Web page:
Recent tornadoes should spur reform like past natural disasters


George G. Humphreys

“By-and-by hard times will come a-knocking at my door.”

So says Kentucky’s state song “My Old Kentucky Home.”  That seems appropriate in the weeks following the horrific impacts of the series of killer tornadoes that struck western Kentucky. For me, as I awaited the appearance of my political history of western Kentucky, my focus turns to previous natural disasters that struck the region.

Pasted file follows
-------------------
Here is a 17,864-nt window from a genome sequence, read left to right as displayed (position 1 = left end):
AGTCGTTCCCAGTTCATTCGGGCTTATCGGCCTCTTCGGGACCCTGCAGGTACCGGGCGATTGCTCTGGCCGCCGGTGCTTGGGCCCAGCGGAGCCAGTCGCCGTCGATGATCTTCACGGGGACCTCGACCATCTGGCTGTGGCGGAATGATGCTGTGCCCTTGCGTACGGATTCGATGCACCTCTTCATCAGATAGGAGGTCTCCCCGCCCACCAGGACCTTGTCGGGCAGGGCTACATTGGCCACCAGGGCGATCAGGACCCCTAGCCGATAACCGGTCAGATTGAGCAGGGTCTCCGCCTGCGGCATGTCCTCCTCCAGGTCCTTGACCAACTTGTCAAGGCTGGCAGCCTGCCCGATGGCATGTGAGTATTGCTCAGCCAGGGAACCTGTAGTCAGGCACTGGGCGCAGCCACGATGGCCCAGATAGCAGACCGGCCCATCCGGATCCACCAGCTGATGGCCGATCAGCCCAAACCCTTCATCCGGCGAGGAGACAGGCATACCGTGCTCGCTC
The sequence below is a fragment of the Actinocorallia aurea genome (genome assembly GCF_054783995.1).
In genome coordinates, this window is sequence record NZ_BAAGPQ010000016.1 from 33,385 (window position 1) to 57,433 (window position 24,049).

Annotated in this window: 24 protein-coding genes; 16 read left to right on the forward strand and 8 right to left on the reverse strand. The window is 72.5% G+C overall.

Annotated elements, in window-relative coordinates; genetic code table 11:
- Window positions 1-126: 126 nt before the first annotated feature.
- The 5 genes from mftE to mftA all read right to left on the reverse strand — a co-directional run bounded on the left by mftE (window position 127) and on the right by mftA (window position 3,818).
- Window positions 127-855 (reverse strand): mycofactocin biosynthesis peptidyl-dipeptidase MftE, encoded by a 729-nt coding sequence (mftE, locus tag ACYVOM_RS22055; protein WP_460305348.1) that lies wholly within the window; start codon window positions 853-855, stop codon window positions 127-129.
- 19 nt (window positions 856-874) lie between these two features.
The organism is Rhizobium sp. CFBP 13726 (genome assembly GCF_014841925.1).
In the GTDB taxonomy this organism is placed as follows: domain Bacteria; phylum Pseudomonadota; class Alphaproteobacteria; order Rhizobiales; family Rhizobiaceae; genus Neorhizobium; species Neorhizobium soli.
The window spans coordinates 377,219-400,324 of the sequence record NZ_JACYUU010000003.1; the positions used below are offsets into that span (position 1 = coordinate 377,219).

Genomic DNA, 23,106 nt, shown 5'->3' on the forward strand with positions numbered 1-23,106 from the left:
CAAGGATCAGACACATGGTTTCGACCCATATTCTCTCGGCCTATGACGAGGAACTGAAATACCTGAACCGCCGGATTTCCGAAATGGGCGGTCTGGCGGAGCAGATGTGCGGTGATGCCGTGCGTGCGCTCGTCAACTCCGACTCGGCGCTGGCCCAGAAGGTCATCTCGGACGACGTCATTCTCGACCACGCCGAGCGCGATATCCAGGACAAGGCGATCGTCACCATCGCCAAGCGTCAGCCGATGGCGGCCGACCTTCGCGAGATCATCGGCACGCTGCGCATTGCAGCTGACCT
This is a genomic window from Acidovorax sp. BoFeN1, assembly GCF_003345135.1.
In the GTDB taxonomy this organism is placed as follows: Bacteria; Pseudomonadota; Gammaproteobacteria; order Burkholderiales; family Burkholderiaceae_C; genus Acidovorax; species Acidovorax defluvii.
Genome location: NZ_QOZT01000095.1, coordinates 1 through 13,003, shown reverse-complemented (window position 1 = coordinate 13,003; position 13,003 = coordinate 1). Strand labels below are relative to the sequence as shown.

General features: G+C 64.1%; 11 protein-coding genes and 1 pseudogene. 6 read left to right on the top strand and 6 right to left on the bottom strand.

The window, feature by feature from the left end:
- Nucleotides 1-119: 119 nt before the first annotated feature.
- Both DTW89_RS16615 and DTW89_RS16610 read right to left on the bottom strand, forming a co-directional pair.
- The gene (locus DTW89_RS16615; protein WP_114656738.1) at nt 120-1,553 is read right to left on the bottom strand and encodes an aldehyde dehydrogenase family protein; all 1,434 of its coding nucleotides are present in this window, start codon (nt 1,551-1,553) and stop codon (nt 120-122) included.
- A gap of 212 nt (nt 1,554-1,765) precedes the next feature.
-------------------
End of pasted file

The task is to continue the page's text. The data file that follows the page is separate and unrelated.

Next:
Certainly, the New Madrid earthquake of 1811 ranks high on the list. The extreme southwest portion of western Kentucky, which at the time belonged to native American tribes, was in the center of one of the nation’s strongest earthquakes. It caused the Mississippi River to reverse course and formed Reelfoot Lake on the Kentucky-Tennessee state line. Damage would have been great, but western Kentucky, part of the western frontier, was sparsely populated. Nevertheless, early settlers reacted to the intensity of the quake and its aftershocks which they believed foretold end times with a dramatic uptick in their religious fervor, known as the Great Revival, spread eastward.



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